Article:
Wednesday, August 12, 2009
Twitter: RSS For The Rest of Us
I don't normally comment about items taking place in social media, but an interesting article forwarded to me by a colleague has really intrigued me. (Not to say that I don't find social media interesting. I know that social media is one of the hottest topics in popular culture today. However, I just choose to focus on the hottest topics taking place in the mobile world.)
But I digress...
The well-publicized race to a million Twitter followers between CNN and Ashton Kutcher as well as reports of Twitter's meteoric growth rate seem to give the impression that "everyone's doin' it!"
But as Sysomos' In-Depth Look Inside the Twitter World shows us, there is a yawning chasm wider than the Grand Canyon between perception and reality. Sysomos analyzed data from over 11.5 million Twitter accounts and discovered some interesting highlights:
- 93.6% of users have less than 100 followers, while 92.4% follow less than 100 people
- 0.94% of Twitter users follow more than 1,000 people and only 0.68% have more than 1,000 followers
- 85.3% of all Twitter users post less than one update/day
- 1.13% Twitter users update more than average of 10 times a day
- 5% of users account for 75% of all activity
- 50.4% of Twitter users haven't updated their status in the last seven days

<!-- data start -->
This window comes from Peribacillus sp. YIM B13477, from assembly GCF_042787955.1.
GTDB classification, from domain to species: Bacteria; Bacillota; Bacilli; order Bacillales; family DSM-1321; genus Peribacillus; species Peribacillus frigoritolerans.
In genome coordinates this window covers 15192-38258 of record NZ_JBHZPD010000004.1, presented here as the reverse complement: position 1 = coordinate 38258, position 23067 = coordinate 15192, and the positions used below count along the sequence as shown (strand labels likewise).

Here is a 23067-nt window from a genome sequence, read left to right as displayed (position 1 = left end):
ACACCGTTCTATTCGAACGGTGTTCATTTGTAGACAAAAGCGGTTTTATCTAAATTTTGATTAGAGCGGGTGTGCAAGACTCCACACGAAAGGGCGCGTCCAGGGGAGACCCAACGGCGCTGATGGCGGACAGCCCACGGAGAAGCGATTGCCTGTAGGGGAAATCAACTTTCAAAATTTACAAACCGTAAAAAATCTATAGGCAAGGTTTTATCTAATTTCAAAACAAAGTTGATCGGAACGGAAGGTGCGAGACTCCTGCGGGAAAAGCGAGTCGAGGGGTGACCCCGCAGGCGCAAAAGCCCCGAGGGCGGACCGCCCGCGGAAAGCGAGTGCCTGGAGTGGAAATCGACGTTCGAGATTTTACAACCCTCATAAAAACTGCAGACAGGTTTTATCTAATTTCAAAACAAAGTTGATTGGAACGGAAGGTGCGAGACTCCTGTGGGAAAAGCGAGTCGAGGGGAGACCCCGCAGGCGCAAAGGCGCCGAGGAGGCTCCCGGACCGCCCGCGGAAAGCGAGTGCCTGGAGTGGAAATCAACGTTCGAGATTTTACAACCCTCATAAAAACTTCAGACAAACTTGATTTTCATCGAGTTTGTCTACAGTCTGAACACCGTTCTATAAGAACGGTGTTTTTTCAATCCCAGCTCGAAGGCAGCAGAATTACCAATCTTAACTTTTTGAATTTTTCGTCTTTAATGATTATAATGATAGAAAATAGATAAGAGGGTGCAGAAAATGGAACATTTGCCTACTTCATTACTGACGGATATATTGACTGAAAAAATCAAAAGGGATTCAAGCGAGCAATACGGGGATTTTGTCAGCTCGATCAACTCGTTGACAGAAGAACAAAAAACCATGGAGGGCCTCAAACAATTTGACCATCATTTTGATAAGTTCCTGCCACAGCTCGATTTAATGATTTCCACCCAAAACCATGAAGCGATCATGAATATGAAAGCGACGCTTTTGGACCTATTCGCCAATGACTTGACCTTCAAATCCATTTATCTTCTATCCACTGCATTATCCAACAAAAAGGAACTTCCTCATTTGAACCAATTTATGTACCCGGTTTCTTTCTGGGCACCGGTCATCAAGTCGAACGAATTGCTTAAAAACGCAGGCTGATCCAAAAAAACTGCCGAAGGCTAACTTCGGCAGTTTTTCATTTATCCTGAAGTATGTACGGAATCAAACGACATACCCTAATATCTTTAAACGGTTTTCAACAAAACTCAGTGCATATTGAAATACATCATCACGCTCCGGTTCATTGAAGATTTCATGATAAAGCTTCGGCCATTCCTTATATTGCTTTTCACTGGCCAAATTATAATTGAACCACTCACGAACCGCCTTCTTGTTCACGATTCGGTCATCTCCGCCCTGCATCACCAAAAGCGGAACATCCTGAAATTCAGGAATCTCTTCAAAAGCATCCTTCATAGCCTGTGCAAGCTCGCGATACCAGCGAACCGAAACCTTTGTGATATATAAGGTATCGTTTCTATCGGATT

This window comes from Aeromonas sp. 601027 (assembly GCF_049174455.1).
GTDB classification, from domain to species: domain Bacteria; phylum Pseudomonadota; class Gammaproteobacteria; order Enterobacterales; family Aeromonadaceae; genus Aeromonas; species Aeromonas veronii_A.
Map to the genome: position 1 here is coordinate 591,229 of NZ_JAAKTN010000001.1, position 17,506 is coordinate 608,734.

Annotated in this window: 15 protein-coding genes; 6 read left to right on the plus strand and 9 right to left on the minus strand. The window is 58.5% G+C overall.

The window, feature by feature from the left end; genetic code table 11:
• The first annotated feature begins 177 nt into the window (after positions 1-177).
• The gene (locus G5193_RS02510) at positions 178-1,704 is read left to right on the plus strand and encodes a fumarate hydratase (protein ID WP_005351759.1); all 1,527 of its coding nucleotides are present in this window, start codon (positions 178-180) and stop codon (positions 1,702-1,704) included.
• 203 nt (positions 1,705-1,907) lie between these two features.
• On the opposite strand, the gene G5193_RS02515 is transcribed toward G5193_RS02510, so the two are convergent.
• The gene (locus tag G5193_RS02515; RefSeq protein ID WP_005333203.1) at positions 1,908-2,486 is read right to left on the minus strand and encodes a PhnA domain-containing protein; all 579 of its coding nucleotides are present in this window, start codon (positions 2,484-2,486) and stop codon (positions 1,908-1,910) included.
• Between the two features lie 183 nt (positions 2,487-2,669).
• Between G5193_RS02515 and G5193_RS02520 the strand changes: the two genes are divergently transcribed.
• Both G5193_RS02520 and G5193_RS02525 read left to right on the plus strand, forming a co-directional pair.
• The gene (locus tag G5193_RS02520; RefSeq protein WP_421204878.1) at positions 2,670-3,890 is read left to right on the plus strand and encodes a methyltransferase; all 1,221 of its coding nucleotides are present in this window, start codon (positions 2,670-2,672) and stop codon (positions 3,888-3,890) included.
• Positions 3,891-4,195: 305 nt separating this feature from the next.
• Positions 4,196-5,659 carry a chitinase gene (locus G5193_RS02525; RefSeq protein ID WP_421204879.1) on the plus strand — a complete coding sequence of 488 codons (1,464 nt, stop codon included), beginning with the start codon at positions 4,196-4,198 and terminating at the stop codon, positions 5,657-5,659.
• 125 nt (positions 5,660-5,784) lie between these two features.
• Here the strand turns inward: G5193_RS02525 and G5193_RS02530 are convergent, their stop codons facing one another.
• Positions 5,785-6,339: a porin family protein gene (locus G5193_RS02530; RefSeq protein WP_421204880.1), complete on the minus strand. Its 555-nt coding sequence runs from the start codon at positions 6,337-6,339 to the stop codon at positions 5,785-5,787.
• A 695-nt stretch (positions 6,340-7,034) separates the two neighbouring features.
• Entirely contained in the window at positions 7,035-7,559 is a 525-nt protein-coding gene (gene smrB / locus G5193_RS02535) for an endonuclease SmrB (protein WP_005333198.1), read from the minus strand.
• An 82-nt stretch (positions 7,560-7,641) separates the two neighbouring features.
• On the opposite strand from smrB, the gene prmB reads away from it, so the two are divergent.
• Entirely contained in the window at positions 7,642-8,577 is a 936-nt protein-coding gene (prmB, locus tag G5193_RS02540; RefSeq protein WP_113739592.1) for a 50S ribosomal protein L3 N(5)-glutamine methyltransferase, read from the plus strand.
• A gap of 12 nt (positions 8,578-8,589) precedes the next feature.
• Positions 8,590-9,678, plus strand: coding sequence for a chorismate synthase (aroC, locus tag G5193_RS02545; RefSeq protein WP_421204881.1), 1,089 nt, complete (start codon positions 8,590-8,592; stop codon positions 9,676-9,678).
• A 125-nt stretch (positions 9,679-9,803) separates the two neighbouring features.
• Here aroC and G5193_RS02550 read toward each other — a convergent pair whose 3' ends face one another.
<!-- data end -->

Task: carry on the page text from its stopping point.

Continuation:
So what are all these 11.5 million people doing on Twitter? Apparently not much. Most people probably signed up just because they were curious but haven't thought much about it since. There are others too, perhaps that are active on Twitter, but in a passive way.
Twitter in many respects is like RSS for the rest of us. RSS has been around for a long time, but it's adoption has been minimal - mainly because the need to use RSS feed readers discourages the average person. On the other hand, Twitter automatically provides rivers of feeds. True, RSS provides a richer experience than does the 140 characters of Twitter. But let's face it. Most of us use RSS just to scan headlines and click links through to a web page. Isn't that what Twitter is too?
What about these 5% of hyperactive users? Sysomos did a follow-up analysis of these folks.
- Of the most active Twitter users updating more than 150 times/day, nearly all of them are bots operated by sources such as hotels, regional and national news services, regional weather services, the top news within Digg, games, anim services, tags within del.icio.us and financial aggregators.
- Who tweets the most, and why ?!
- Who is @moooris and can anyone who reads Japanese tell me what the heck is so compelling in this individual's life that he feels compelled to tweet an average of 108.64 tweets a day, or one tweet every 10 minutes of his waking life (assuming he gets by on 7 hours of sleep).
- ReTweets among the most active users accounted for 5.06% of their activity - about 20% higher than overall users which is 4.02%.
This latter point is very interesting, however. It confirms two of my suspicions:
(1) Hyperactive tweeters remain as impervious to anything anybody else is saying as the rest of us, and
(2) There really isn't a whole lot of stuff people are saying that's worth repeating.
So there you have it: an insight look at the world of Twitter. I look forward for Sysomos' next report on Twitter.